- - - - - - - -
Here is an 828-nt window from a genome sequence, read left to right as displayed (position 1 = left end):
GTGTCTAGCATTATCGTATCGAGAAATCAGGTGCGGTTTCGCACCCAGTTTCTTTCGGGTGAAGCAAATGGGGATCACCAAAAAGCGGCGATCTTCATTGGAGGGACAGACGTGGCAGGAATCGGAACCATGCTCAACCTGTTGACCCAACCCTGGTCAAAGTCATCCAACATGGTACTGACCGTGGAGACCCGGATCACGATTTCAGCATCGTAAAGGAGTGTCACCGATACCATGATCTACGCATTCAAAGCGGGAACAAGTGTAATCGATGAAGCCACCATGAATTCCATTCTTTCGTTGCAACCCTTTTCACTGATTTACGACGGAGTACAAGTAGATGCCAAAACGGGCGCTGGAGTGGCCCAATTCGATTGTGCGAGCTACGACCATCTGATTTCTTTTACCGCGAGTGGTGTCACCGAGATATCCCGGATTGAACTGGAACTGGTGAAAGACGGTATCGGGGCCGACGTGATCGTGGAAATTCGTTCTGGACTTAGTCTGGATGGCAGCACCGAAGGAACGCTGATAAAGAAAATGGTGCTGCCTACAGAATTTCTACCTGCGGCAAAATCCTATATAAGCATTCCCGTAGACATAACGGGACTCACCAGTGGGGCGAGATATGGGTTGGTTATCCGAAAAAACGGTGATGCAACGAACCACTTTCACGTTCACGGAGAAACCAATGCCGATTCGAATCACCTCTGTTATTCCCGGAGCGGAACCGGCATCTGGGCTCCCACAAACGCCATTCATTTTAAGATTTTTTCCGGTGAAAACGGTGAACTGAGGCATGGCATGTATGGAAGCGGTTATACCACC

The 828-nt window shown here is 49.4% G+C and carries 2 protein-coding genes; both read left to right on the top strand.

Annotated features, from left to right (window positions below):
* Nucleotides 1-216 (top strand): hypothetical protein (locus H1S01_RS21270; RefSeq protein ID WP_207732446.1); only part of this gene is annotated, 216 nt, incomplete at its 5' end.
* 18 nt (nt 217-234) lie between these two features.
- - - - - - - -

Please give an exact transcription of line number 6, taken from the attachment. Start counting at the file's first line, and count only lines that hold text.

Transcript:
* 18 nt (nt 217-234) lie between these two features.